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Ross Murray's Border Report
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Ross Murray
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is a freelance writer living in Stanstead, Quebec. You can reach him at ross_murray@sympatico.ca
Posted 10.25.11
Stanstead, Quebec

ROSS MURRAY

You'll get yourself a reputation

As the saying goes, reputations are like soufflés: tough to make, easily ruined, not good with tequila.

A ruined reputation is one thing, but a reputation can also be like the 1995 Best Picture Oscar for Forrest Gump: completely undeserved.

Take for example this recent workplace scenario. A colleague came into my office and asked me, "Do you have a Kleenex?"

"I have this toilet paper," I replied and handed her the roll that happened to be on my desk. She began unrolling a wad.

"You can keep the roll," I said cheerfully, but she declined.

The next day, I arrived at my office and saw, on the cabinet behind my desk, a box of tissues. How considerate, I thought.

"Did you get a box of Kleenex for my office?" I asked my co-worker.

"No," she said.

Then it clicked:

"Wait a minute -- was that box there yesterday when you asked me for a tissue?"

"Yes."

"And I handed you toilet paper?"

"Yes."

Rewinding the tape, here's how that original conversation must have gone down from her perspective:

Co-worker, spying the box of tissues over my shoulder: "Do you have a Kleenex?"

Me: "I have this toilet paper."

Co-worker, unrolling wad of paper: ("Stingy so-and-so.")

Me: "You can keep the roll."

Co-worker: ("Schmuck.")

Had I not realized my mistake the following day and apologized, there's a very good possibility that I might have earned a reputation -- undeservedly, through no fault of my own -- of being tight with tissues. Hoggish with hankies. Miserly with mouchoirs. Parsimonious with personal paper products.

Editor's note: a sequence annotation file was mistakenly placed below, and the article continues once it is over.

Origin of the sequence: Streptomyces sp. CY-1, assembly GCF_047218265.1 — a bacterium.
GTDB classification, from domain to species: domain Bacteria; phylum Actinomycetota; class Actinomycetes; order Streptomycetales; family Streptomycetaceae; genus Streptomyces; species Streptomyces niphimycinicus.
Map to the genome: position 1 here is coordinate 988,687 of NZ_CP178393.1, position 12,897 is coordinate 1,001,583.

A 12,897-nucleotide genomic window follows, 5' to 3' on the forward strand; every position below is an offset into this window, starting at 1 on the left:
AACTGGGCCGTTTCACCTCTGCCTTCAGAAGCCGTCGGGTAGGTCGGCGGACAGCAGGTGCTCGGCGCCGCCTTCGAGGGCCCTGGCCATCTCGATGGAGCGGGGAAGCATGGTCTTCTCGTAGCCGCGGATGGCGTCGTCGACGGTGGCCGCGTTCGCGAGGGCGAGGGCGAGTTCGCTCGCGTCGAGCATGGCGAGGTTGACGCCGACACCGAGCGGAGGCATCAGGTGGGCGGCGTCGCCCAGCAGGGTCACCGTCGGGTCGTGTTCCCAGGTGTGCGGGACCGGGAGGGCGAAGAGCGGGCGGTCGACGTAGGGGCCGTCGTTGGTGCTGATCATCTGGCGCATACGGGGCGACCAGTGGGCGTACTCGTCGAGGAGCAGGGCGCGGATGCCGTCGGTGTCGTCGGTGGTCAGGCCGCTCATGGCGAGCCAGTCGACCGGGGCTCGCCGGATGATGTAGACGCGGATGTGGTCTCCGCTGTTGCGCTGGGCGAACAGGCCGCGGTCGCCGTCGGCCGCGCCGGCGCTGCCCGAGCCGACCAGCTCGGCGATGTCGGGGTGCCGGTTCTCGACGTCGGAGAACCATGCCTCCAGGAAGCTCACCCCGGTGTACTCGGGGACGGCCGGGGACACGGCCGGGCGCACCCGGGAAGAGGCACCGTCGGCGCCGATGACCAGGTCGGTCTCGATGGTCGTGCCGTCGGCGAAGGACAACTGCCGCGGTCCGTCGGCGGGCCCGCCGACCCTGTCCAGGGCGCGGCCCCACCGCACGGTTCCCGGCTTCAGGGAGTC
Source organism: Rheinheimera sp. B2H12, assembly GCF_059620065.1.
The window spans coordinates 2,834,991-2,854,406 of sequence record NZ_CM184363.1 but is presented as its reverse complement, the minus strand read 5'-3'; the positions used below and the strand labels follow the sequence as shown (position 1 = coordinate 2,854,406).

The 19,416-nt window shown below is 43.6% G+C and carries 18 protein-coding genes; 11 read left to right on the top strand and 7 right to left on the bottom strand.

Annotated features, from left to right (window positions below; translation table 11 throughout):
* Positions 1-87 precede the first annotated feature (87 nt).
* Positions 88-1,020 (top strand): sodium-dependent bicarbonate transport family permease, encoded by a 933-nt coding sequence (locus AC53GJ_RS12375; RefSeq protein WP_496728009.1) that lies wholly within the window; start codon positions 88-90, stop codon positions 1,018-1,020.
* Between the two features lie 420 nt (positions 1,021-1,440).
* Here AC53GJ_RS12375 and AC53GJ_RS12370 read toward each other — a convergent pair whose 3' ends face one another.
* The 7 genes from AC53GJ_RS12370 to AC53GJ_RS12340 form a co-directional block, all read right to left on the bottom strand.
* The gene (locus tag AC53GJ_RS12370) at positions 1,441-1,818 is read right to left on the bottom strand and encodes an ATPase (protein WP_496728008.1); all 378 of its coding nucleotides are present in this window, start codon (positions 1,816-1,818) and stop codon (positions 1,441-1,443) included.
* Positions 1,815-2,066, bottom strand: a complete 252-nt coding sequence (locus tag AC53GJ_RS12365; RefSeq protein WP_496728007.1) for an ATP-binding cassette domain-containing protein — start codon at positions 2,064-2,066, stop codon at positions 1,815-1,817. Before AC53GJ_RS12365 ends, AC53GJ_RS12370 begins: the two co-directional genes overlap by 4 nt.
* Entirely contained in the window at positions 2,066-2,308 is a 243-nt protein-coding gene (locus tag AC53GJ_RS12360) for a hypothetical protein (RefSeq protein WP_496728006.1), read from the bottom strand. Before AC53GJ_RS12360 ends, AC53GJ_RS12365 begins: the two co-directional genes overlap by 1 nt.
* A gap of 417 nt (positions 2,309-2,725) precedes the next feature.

Like the celebrity status of reality television personalities and the bonuses of many top CEOs, such a reputation would be entirely unearned.

Here's another example. This past Sunday I was at my daughter Katie's rugby game. My youngest daughter Abby joined me on the sidelines where I was shooting photos of the action on the field. As I crouched down, Abby plopped her wool hat on my head. The hat was brown with ear flaps on the side and woolen bear ears on top. It was adorable and, yes, so was I.

"You should take your hat back," I said. "It's cold."

"That's okay, I'm not cold. You can wear it," she said.

Well, it was indeed quite brisk, and the hat was awfully cozy. Honestly, I can't say enough about ear flaps; I've completely come around to them in recent years. So I kept the hat on and returned to shooting photos.

I realized I looked somewhat silly in a child's hat, but most of the spectators in the stands probably saw what went down between Abby and me and were collectively going, "Awwwww...!" So-o-o-o-o adorable!

Sometime later, sitting back in the stands, I convinced Abby to take back her hat and put it on. After she wandered back down to the sideline, I saw that, in addition to ear flaps and bear ears, her hat had a giant pink wool flower sewn to the front.

"I didn't know there was a flower!" I said to no one in particular. "A blue flower, maybe, but a pink flower?"

Let's talk reputations again: attention-seeking immature buffoon; I was already living with that reputation and now I had to deal with the perception of having terrible taste in hats.

So what have we learned from all this?

1) Keeping a roll of toilet paper on your office desk is never classy.

2) Don't let children put anything on your head.

3) Forrest Gump was a simplistic, manipulative, cloying piece of drek that, yes, I'm still bitter about seventeen years later.

4) Don't count on family, friends or co-workers to let you know when you're behaving like an idiot.

Ross Murray's collection, You're Not Going to Eat That, Are You?, is available in Quebec in area book stores and through www.townships.ca. He can be reached at ross_murray@sympatico.ca.

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